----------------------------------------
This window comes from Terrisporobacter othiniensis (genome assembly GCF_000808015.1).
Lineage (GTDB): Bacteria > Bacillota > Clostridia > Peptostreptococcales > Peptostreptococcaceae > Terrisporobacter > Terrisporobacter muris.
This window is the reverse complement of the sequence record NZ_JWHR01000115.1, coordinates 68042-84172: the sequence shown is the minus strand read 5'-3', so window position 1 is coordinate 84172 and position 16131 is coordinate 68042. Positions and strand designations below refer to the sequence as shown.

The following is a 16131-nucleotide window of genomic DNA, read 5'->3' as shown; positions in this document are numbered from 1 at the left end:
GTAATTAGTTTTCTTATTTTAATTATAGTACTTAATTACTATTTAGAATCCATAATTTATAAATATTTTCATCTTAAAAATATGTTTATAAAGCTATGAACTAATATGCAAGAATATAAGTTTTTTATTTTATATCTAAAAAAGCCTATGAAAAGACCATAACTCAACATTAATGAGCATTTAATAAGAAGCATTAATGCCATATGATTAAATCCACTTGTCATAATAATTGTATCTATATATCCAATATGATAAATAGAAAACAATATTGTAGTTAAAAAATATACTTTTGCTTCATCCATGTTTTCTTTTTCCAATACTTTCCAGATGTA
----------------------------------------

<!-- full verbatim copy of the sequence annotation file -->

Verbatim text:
This window comes from Terrisporobacter othiniensis (genome assembly GCF_000808015.1).
Lineage (GTDB): Bacteria > Bacillota > Clostridia > Peptostreptococcales > Peptostreptococcaceae > Terrisporobacter > Terrisporobacter muris.
This window is the reverse complement of the sequence record NZ_JWHR01000115.1, coordinates 68042-84172: the sequence shown is the minus strand read 5'-3', so window position 1 is coordinate 84172 and position 16131 is coordinate 68042. Positions and strand designations below refer to the sequence as shown.

The following is a 16131-nucleotide window of genomic DNA, read 5'->3' as shown; positions in this document are numbered from 1 at the left end:
GTAATTAGTTTTCTTATTTTAATTATAGTACTTAATTACTATTTAGAATCCATAATTTATAAATATTTTCATCTTAAAAATATGTTTATAAAGCTATGAACTAATATGCAAGAATATAAGTTTTTTATTTTATATCTAAAAAAGCCTATGAAAAGACCATAACTCAACATTAATGAGCATTTAATAAGAAGCATTAATGCCATATGATTAAATCCACTTGTCATAATAATTGTATCTATATATCCAATATGATAAATAGAAAACAATATTGTAGTTAAAAAATATACTTTTGCTTCATCCATGTTTTCTTTTTCCAATACTTTCCAGATGTA